In a decision that didn’t seem to make anyone happy Jan. 18, Brighton City Councilors held their noses and voted to approve work finishing Bridge Street’s Founders Plaza.
“I think what is common up here is that this is not the original vision of the council that’s sitting here today,” Mayor Greg Mills said.
Councilors voted 6-2 to accept a $613,810 bid with Arrow J. Landscape and Design for the work. The current plan calls for enhanced colored concrete in the events area, picnic tables and a shelter, festooned lighting and seats and trees around the edges.
Councilors said they didn’t agree with the project but didn’t have any better uses for the space at the corner of Bridge and Main streets.
“We do need to complete the project, and move on. So I will be supporting the project,” Mill said. “But, I know this is not the full vision.”
The city completed the plaza’s first phase in 2020. Plans for the second phase did away with several expensive options that were part of the original plan, such as a children’s play splash pad, a portable hockey rink and restrooms. The new design also dispensed with a raised stage for downtown performances because it would have required significant ongoing maintenance.
Councilors Jan Pawlowski said she wishes it had been a parking garage for downtown businesses.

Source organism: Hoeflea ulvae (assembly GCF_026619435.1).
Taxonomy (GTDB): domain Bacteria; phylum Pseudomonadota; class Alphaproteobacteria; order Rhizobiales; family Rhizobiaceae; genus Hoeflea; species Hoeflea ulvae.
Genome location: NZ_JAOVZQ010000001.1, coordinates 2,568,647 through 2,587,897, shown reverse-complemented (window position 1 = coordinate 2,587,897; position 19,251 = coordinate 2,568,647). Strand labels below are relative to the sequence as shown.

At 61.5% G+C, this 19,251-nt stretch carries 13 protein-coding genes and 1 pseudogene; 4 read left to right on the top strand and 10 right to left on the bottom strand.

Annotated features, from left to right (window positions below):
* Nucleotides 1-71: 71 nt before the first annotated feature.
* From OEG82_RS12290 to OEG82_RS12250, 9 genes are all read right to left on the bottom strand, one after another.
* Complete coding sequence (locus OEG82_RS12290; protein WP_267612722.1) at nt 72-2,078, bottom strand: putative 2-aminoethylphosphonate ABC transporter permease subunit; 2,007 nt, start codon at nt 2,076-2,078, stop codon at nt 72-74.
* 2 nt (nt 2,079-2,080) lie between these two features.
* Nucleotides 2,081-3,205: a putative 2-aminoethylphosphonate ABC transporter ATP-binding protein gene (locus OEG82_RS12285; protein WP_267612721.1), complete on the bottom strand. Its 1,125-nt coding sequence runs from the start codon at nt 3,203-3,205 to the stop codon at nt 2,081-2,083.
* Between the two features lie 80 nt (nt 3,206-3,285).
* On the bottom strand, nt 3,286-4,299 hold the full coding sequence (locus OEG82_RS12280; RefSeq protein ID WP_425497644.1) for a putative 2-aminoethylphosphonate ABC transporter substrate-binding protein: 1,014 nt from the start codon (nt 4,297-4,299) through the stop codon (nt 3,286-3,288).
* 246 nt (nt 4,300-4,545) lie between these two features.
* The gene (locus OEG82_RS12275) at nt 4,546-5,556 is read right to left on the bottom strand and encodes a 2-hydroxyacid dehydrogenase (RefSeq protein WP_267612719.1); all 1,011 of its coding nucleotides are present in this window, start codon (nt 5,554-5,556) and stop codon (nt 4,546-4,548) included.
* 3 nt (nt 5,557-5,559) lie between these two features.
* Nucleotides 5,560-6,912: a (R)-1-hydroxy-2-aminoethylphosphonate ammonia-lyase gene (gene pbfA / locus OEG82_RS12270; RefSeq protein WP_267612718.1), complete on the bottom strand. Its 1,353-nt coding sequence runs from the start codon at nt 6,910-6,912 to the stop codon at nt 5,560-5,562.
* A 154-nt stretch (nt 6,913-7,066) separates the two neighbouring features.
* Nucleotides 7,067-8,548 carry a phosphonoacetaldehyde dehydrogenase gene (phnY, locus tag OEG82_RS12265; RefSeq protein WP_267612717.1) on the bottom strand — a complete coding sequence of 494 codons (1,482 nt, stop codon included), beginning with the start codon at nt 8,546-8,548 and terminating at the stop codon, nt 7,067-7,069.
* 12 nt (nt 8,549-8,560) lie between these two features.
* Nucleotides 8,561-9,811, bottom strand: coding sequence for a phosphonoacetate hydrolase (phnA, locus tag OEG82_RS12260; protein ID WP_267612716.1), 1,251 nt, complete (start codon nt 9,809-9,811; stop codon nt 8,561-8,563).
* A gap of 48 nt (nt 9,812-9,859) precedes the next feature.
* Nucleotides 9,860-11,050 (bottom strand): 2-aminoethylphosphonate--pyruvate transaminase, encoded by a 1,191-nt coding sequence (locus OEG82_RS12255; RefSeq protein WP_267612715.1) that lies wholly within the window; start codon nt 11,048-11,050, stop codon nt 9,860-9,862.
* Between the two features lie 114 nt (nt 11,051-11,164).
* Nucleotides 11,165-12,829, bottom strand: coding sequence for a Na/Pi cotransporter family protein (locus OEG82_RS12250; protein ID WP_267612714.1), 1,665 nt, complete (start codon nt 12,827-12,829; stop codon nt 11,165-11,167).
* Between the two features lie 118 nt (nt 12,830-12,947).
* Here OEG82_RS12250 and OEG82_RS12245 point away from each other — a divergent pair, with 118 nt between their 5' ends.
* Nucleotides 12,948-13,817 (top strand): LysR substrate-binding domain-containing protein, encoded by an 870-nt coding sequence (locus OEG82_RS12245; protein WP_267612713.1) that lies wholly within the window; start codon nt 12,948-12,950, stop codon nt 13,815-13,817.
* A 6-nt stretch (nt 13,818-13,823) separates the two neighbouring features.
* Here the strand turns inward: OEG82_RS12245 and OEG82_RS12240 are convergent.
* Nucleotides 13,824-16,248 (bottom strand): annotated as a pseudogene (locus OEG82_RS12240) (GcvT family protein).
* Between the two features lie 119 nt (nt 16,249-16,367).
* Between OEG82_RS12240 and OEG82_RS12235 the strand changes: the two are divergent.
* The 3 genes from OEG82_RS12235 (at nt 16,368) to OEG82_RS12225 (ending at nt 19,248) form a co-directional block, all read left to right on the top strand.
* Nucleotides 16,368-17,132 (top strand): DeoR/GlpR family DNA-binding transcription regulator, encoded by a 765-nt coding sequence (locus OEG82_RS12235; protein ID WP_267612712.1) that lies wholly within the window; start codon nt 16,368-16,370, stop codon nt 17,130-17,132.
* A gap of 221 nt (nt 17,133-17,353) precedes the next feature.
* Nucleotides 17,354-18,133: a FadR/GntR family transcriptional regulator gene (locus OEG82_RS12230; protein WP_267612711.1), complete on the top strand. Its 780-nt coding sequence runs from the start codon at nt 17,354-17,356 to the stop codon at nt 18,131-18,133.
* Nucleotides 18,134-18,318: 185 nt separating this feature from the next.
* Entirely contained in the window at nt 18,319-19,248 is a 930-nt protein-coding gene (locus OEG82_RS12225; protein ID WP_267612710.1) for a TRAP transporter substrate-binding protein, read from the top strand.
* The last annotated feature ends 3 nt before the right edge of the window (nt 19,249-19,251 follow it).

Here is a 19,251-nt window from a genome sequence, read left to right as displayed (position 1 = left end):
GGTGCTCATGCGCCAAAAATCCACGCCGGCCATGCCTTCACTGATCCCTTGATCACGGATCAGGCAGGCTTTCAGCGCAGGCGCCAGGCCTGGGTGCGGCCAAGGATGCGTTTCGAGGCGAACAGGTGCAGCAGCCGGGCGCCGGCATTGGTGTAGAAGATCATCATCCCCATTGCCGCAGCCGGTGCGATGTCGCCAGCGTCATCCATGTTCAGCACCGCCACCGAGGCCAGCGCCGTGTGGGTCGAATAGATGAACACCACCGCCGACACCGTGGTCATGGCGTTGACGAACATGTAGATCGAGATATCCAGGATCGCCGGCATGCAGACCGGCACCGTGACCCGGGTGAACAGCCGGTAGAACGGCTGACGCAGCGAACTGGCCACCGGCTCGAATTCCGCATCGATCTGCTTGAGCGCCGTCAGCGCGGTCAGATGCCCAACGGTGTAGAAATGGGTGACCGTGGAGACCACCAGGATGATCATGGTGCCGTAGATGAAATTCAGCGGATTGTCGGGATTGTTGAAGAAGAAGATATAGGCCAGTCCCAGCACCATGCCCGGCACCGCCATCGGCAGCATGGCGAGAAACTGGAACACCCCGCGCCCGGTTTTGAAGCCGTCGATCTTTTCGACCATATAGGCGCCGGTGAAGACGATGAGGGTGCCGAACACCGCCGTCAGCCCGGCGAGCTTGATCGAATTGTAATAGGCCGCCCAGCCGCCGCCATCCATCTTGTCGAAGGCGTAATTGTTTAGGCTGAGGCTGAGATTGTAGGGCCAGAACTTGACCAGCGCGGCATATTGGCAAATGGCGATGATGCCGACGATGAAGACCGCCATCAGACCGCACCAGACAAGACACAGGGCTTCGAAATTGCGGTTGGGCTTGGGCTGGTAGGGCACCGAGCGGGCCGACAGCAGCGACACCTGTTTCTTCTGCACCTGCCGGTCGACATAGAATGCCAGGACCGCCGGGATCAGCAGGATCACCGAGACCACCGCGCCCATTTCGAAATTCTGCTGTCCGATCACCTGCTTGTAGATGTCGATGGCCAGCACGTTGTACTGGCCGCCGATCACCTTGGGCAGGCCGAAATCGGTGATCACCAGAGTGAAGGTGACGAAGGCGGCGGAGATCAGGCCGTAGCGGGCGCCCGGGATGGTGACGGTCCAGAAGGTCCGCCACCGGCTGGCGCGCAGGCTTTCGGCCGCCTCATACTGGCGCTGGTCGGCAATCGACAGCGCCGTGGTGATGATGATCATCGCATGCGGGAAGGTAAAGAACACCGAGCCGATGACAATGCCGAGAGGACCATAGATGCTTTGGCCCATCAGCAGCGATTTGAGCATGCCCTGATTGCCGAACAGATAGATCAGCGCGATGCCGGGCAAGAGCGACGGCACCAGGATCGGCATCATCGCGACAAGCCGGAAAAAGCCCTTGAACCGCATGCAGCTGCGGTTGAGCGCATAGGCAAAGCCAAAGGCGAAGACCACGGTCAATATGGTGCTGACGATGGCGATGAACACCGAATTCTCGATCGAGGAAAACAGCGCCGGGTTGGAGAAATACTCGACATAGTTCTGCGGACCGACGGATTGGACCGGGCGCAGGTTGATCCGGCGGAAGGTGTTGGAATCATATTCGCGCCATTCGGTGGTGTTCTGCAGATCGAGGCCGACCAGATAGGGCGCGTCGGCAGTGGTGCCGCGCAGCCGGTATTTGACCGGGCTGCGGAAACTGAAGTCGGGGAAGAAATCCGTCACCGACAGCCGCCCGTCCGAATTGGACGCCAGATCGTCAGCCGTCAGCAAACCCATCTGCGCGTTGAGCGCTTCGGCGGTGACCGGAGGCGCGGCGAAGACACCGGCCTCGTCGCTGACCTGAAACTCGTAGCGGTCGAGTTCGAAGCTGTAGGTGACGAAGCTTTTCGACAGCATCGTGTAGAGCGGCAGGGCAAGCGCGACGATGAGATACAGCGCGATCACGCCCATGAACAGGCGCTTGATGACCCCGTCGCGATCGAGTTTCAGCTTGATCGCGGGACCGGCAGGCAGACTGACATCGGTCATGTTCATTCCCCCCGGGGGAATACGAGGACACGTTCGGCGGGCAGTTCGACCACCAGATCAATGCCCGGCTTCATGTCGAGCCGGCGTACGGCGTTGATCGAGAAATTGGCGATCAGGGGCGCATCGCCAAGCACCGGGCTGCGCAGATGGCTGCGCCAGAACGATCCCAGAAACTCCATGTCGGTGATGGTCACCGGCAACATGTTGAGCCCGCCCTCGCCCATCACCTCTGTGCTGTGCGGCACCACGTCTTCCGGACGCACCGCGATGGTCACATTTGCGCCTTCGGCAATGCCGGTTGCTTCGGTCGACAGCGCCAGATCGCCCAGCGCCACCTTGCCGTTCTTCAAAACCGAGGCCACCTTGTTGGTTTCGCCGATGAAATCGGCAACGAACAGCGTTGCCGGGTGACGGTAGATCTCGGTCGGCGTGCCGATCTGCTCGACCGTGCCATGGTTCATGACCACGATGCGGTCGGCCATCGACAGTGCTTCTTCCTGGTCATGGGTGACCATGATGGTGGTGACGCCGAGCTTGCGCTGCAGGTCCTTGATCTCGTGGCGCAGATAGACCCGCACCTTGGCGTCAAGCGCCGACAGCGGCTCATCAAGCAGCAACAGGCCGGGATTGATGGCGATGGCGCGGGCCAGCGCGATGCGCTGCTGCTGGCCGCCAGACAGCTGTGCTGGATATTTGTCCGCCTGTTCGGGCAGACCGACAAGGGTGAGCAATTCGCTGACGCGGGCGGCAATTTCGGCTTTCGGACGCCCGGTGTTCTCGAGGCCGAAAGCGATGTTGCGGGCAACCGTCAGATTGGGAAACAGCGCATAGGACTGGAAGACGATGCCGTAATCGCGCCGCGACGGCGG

“That’s the part that bothers me the most. This should have been a parking area, not recreation,” Pawlowski said. “It’s just an unsafe area. But since we’ve spent all this money, I will support this as on of those unfinished project we just need to finish and get it out of the way.”
City Councilor Matt Johnston reiterated his dislike of the project.
“If this was at the ballot and voters had to vote, where would this end up?” Johnston said. “If one councilor up here could sit here and tell me this would not be a 70% loss for us. If we sent this to ballot to spend any money on any single piece of this park, we would get a 60 to 70% vote from the community saying ‘Dont’ do this.’ And yet it keeps getting pushed forward.”
But Johnston said he found one bright spot in the installation of a wall along Bridge Street designed to keep plaza users and traffic apart.
“That’s a big deal,” Johnston said. “We would have had to station police officers to keep children from playing on that wall. That’s been my biggest fear.”
Councilor Peter Padilla said it might be a horrible idea.
“A plaza at the corner of Bridge and Main may be the worst possible use of that space, except for all of the other options for things to do on that space,” Padilla said. “It’s not big enough for a parking lot, a parking garage makes no sense and the building that was there was crumbling.”
The original planned called for $1.6 million in work at the plaza, but the city pared the work down to $613,810. The City received a grant for $385,000 grant from Adams County to pay for part of the work.
Councilor Tim Watts had an idea for paying for the rest of that work.
“If you want another avenue to pay for this, have the first event at this space be a dunk tank for this council,” Watts said. “I will volunteer to be the first one in it and we can probably raise the $276,000 in an afternoon.”